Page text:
Over the past 3 years, Eidyn researchers have been examining the theoretical and practical ramifications of conceiving of knowledge as extended beyond the individual to the artifacts she interacts with (e.g. smartphones).
On 25 January 2016, with its Extended Knowledge Project coming to a close, Eidyn hosted a one-day meeting to showcase its findings to a diverse audience with an interest in the applicability of the research to education, industry, ethics and law.
This project involved collaborators at Eidyn and elsewhere working in the philosophy of mind, epistemology and cognitive science. The project was designed to better understand how the acquisition, retention, and use of information is facilitated through a subject’s interaction with groups, and/or various ‘external’ artifacts and technologies.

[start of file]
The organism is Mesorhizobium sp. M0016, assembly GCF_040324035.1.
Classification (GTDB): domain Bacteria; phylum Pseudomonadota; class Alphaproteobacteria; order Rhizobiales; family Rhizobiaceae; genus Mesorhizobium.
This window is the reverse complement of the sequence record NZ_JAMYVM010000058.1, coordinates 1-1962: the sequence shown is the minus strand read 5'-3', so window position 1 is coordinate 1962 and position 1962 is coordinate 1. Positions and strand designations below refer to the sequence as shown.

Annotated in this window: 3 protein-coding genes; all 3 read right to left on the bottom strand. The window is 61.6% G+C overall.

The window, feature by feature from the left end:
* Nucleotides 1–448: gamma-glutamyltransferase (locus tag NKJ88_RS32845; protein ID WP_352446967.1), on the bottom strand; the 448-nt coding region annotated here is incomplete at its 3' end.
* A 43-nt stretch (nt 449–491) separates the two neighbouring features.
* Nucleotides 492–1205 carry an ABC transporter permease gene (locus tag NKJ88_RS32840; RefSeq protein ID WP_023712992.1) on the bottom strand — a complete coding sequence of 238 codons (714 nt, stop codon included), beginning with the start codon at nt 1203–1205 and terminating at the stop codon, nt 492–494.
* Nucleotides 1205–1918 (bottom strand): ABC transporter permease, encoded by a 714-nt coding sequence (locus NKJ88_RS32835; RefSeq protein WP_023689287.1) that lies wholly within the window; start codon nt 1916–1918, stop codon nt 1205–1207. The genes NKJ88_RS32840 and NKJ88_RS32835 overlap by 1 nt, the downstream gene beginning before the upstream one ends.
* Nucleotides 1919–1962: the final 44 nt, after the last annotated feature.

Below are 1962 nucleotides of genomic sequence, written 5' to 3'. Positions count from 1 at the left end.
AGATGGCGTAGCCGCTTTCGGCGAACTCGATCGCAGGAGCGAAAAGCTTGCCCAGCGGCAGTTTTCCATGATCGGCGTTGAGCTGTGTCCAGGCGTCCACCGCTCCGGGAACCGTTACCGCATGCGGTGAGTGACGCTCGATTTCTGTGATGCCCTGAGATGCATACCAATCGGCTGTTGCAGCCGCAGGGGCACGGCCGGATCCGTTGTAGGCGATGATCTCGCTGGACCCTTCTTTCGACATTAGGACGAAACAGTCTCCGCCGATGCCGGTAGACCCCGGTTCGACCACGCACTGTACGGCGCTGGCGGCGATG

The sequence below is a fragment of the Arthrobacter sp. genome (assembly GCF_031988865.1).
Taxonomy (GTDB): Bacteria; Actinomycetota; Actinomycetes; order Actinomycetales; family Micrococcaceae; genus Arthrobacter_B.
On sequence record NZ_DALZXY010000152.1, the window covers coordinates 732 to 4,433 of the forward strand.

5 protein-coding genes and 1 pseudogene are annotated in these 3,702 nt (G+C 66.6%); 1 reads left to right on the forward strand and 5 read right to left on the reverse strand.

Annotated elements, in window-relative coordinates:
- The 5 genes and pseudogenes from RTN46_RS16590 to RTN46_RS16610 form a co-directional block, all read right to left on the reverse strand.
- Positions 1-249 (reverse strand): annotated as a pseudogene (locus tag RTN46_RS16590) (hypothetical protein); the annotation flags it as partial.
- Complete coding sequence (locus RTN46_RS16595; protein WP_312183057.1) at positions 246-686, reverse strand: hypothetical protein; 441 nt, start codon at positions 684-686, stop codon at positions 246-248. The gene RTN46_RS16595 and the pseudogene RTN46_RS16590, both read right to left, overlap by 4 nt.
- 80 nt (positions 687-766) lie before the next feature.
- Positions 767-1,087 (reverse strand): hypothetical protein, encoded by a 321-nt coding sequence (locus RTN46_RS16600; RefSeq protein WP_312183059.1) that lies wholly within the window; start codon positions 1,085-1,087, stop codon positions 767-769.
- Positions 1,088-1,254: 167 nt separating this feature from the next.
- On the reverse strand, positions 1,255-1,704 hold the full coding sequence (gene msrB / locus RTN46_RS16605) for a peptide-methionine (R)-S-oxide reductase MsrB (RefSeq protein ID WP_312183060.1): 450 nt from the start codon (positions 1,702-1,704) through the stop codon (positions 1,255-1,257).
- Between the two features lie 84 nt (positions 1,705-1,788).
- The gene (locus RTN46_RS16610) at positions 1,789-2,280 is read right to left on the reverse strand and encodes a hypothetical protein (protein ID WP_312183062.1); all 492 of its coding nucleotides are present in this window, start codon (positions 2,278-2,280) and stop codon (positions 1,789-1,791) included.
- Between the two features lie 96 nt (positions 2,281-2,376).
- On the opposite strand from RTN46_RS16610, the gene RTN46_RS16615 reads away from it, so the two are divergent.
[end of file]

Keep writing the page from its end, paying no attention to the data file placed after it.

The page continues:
The event began in the morning with Prof. Any Clark leading a discussion on what it means to be a responsible truth-seeker in an increasingly technologically-dependent social scene. Dr. Paul Smart then followed, charting new ways of conceiving epistemic vice and virtue in connection with various digital media technologies. Prof. Duncan Pritchard discussed extended knowledge in connection with education, with Dr. Orestis Palmeros offering fresh insights into problems involving ‘social machines’ (i.e. Wikipedia) from the team’s work on ‘group knowledge’. Lastly, Dr. Adam Carter challenged the group to think about the extended cognition hypothesis in connection with ethics. Might it count as a form of personal assault to have your personal computer meddled with?
Oresitis Palmeros commented: "This event was a terrific chance to share our results with people outside academia and receive invaluable feedback and suggestions for future collaborations."